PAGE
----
My American accent used to slip into every language I learned. I’ve never been good at impressions, and I was equally bad at guessing how new sounds worked. What I needed was a clear explanation how the Spanish r was different from the English r and the French r and the Russian r and… well, you get the idea. Whenever I made progress on producing a sound, I took precise notes so I could practice later. Sometimes, though, those notes would end up looking like gibberish. Japanese r might sound like a cross between English l, r, and d, but once I forgot the sound I was aiming for, no combination of l’s, r’s, and d’s sounded right.
In 1888, the International Phonetic Association was facing a similar problem: how do you represent a sound without using, well, sound? The phonograph had just barely been invented, and there was still no reliable way to make recordings. (Wax cylinders were too easily crushed or melted.) So, scientists studying language needed a way to share their data through writing.
Enter the International Phonetic Alphabet. The IPA is a standard writing system designed to cover every sound in human speech. For example, “bird” is pronounced /bɝd/ in American English, /bûd/ in British English, and /bɜːd/ in Australian English.
The IPA is the ultimate sound-explaining tool. Not only does it have a symbol for every sound, but it also sorts those sounds by “place” and “manner”. In other words, it shows you exactly how to shape your mouth and use your vocal chords to make each sound.
For example, /t/ and /n/ have the same “place” – the roof of your mouth, behind your teeth. But, they differ in “manner”. /t/ is a stop, which means you don’t release any air while you’re shaping your mouth. /n/ is a nasal, which means you send the air through your nose (instead of your mouth).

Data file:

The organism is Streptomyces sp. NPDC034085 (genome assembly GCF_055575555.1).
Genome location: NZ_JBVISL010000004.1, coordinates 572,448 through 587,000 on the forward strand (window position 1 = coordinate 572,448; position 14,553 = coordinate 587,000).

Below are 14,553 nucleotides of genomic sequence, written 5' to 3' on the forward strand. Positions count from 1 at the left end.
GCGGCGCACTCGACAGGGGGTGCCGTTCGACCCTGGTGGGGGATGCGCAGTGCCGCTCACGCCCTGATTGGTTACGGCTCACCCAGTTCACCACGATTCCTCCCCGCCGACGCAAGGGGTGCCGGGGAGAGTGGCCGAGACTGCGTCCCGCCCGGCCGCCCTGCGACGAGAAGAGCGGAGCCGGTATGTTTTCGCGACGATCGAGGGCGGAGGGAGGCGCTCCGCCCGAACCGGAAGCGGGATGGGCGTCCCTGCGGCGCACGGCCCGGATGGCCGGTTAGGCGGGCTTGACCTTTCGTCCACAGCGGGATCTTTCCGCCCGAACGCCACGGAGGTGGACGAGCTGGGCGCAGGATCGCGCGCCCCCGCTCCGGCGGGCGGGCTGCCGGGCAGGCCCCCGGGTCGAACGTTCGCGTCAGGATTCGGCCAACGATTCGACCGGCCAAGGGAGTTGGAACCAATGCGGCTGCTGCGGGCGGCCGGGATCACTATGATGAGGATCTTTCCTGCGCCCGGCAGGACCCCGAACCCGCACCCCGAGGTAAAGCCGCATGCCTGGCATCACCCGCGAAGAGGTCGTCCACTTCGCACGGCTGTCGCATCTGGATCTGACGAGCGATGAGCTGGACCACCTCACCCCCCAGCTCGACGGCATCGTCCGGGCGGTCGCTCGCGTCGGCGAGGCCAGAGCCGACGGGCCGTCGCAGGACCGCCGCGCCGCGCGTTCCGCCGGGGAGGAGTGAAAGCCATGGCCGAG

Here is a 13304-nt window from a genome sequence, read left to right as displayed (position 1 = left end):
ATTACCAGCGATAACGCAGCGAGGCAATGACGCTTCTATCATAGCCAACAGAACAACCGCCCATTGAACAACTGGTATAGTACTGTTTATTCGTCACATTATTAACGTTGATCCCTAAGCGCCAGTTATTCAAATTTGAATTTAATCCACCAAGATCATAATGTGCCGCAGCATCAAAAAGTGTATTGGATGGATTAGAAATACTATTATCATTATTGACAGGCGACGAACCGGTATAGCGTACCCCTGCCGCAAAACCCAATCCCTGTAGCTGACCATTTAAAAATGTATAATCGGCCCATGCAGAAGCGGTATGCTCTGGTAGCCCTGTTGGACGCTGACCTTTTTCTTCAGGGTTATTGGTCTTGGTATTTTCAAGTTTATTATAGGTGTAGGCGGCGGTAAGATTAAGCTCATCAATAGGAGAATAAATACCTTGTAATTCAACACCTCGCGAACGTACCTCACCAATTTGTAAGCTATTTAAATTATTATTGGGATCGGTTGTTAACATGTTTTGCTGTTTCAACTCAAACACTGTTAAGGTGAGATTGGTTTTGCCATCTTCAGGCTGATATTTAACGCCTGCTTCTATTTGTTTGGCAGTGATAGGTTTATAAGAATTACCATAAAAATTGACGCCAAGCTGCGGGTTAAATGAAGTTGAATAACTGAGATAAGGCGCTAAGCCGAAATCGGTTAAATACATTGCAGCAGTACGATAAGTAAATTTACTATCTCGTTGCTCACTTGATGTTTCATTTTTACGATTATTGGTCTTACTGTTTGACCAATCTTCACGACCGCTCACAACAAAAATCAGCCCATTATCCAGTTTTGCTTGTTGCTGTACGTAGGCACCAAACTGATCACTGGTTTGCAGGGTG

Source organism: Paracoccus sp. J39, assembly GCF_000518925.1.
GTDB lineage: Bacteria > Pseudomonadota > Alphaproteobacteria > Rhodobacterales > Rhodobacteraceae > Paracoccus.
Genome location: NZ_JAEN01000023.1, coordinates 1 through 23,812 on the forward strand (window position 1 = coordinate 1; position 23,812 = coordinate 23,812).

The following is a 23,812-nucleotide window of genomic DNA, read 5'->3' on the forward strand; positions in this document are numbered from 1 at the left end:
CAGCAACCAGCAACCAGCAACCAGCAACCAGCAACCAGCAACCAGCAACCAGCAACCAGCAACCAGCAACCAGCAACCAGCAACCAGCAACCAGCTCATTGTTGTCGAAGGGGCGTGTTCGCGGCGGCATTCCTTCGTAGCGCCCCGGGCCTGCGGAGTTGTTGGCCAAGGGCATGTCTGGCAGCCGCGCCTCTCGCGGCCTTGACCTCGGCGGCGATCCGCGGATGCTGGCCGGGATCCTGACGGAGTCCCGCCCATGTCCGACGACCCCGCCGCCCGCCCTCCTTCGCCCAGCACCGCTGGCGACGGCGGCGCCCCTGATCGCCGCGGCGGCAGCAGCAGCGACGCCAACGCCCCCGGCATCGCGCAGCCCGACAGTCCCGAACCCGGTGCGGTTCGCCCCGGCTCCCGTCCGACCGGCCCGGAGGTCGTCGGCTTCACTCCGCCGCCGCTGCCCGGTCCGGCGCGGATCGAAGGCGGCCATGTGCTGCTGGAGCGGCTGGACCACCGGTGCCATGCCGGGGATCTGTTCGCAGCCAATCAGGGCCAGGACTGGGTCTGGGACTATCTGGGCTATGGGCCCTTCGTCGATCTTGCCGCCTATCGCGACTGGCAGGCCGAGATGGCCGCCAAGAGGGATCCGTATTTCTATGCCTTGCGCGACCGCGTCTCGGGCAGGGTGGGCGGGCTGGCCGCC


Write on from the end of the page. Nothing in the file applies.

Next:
The way to pronounce /t/ and /n/ might seem obvious, but you’ll be grateful for the IPA when you need to say /ʘ/ or / Ɣ/! I certainly am.
Most languages aren’t written in the IPA, so you’ll also need to know a little about the phonology (sound system) of the language. A surprisingly good resource for this is Wikipedia. For example, check out the article on French phonology: https://en.wikipedia.org/wiki/French_phonology. Most formal grammars of languages also start with an introduction to the sound system in IPA.
I recommend the IPA for any language learner who struggles with new sounds. My pronunciation still isn’t perfect, but I start out with more confidence and a clearer understanding than I’ve ever had before.
Some good resources for learning IPA include:
- http://dialectblog.com/the-international-phonetic-alphabet/ipa-tutorial/lesson-1/ (IPA lessons)
- https://r12a.github.io/pickers/ipa/ (click to type IPA characters)
- phonemicchart.com (automatically converts between British English and IPA)
- https://www.amazon.com/IPA-Language-Learning-Introduction-International/dp/1453837086 (a workbook, if you want additional practice)
Have fun, and /gʊd lʌk/ (“good luck”)!